NFL Draft 2013: Another look at running back value

CHirs Humphreys-USA TODAY Sports

Teams need to wise up and realize there is no need to draft a first-round running back.

Despite what many experts will tell you about the NFL becoming a passing league, teams still need a solid ground attack to win games and make a run at the Super Bowl.

Yes, having a quarterback who can sling the pigskin certainly is a requisite for winning a championship, but teams need to be able to grind out the tough yards in tight ballgames. Last year, the Baltimore Ravens don't win without Ray Rice and the timely emergence of Bernard Pierce.

However, as important as running backs still are, your team could still find a suitable option, and a much cheaper one, than drafting a running back in the first round.

Let's take a look at the top 10 running backs in yards gained this past season:

  1. Adrian Peterson
  2. Alfred Morris
  3. Marshawn Lynch
  4. Jamaal Charles
  5. Doug Martin
  6. Arian Foster
  7. Stevan Ridley
  8. C.J. Spiller
  9. Chris Johnson
  10. Frank Gore

On that list, only Peterson, Lynch, Martin and Spiller are first-round selections. Now compare that to the top 10 players in receiving yardage last year. Seven of those men were taken in the inaugural round, with only Wes Welker, Brandon Marshall and Vincent Jackson coming later.

Same goes for quarterback passing yardage. Out of last year's top 10, only three weren't first-round selections (Tony Romo, Drew Brees and Tom Brady).

Point is, the value of a late-round running back is exceptionally higher than other skill positions.

Outside of Peterson, who we aren't even sure is a human being, most of the best running backs are picks on the second and third day.

From the 2012 NFL Draft, here are the running backs taken in order in the top 100 selections:

Outside of Martin, no other back rushed for 1,000 yards last season. Wilson made more of an impact on special teams than anywhere else and Pierce was a nice complement to Rice. Richardson had a solid year, but nothing worthy of a top-five slot.

However, don't you think those teams might want another player right now, outside of Tampa Bay and perhaps New York with the release of Ahmad Bradshaw? The value simply wasn't there.

Who was the best running back in the class? Morris of the Washington Redskins, who was picked in the sixth round.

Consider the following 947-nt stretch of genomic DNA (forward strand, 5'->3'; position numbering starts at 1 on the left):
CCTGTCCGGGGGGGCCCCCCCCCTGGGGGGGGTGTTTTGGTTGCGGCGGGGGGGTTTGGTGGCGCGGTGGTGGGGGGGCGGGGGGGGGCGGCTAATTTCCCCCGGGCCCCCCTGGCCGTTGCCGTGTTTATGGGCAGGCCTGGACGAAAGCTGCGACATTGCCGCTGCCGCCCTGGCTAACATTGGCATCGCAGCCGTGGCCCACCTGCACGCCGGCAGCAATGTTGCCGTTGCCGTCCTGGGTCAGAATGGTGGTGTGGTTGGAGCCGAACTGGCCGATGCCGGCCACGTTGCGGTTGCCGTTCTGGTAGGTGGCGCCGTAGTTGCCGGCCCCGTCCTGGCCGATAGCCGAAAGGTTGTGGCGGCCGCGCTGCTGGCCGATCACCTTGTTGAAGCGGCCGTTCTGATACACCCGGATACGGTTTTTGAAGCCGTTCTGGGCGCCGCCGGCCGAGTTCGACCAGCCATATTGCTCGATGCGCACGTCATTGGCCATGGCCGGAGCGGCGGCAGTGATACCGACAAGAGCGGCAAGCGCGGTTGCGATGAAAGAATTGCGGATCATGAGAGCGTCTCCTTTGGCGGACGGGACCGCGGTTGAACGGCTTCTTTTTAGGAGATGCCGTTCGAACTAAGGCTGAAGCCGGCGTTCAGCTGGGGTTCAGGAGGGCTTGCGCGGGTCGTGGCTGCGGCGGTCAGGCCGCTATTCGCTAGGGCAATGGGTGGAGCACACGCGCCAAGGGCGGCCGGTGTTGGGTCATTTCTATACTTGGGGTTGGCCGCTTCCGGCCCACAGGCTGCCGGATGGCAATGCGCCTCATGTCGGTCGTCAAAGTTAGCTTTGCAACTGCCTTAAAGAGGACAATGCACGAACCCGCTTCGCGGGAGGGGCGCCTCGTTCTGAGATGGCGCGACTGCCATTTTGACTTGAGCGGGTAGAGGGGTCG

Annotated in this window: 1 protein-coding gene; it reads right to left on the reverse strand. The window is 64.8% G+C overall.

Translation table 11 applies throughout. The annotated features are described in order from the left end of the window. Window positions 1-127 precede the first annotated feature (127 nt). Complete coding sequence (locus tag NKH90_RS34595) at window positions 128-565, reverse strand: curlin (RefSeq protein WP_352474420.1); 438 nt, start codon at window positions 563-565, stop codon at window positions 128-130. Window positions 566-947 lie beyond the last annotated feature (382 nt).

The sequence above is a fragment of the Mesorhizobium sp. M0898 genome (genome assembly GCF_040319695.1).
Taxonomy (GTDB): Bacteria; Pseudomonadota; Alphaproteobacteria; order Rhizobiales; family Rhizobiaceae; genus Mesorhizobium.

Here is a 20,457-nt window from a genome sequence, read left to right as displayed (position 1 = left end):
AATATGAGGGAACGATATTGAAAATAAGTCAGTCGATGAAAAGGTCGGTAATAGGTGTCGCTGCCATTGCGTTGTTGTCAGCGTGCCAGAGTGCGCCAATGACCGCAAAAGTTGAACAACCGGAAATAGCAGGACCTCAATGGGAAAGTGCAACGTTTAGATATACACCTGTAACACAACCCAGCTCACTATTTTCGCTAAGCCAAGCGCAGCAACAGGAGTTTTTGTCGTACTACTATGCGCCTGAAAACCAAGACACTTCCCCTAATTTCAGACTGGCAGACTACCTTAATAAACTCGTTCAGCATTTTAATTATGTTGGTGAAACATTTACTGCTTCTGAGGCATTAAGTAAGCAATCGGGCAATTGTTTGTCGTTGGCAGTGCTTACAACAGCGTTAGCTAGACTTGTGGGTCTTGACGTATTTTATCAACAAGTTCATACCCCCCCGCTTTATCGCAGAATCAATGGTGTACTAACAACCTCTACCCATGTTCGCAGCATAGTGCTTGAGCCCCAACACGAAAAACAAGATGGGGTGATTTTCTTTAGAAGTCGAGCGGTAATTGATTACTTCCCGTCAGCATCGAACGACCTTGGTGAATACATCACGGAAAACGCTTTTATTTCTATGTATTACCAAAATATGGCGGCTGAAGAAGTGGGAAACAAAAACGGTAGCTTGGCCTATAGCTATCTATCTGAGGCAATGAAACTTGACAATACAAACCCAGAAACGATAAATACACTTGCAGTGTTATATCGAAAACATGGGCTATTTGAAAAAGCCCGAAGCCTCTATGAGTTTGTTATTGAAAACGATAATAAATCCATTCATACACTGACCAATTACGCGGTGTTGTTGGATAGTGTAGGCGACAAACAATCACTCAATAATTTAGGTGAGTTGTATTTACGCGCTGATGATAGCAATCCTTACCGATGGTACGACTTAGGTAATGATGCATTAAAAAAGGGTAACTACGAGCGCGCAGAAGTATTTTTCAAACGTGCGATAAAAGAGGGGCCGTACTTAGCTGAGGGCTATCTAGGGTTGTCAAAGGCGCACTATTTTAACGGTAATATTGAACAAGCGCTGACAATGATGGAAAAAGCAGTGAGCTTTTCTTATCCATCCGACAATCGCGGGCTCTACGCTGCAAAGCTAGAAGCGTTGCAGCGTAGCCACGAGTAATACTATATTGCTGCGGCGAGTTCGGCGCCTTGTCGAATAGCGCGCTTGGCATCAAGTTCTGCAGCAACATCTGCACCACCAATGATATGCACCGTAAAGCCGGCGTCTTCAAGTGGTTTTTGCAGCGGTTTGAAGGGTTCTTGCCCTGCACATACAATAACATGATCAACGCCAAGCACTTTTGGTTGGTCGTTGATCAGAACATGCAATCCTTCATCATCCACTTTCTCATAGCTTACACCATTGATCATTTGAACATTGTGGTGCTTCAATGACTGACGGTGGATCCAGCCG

The same story goes for the 2011 class. Let's have a look a the top 100:

Once again, absolutely no value high in the draft. The best backs on the list come in the third round with Murray and Ridley. All the others have been largely ineffective.

You know the drill by now. Here's the 2010 class, first 100 picks:

In a notoriously bad year for running backs, the Bills made a good move grabbing Spiller when they did. The rest of this crew is motley, with Mathews having fumbling and injury issues, McCluster having no real position and Gerhart just being terrible.

Onto the top 100 of the 2009 draft:

The best values here are clearly McCoy, who has emerged as one of the best running backs in the game, and the serviceable Greene. The rest of these guys? Major disappointments.

More importantly, a little-known Tennessee back named Arian Foster went undrafted. Now that's value.

Last but not least, the 2008 draft. Queue it up, the top 100:

Now that's a class. In fact, that might wind up as one of the best in NFL history. Injuries have kept some of the top picks from reaching their full potential, namely McFadden and Jones. However, we once again find the best value late in the first (Johnson) and then in the second and third rounds with Rice, Forte and Charles.

Looking at history, it's easy to see why being the first to take a running back off the board is usually a bad idea. Minnesota's decision to take Peterson early and having it work out (understatement of the century) is the exception, not the rule.

If you have a need in the backfield, you are better off attending to other issues before addressing that problem. More often than not, the mid-rounds are where the best value is.

This year doesn't appear to be a strong running back class, with nobody projected as a first-rounder. Eddie Lacy is thought of as the best back, and he's likely to go in the mid-30s or early 40s.

The draft is almost here. Be patient, don't reach.

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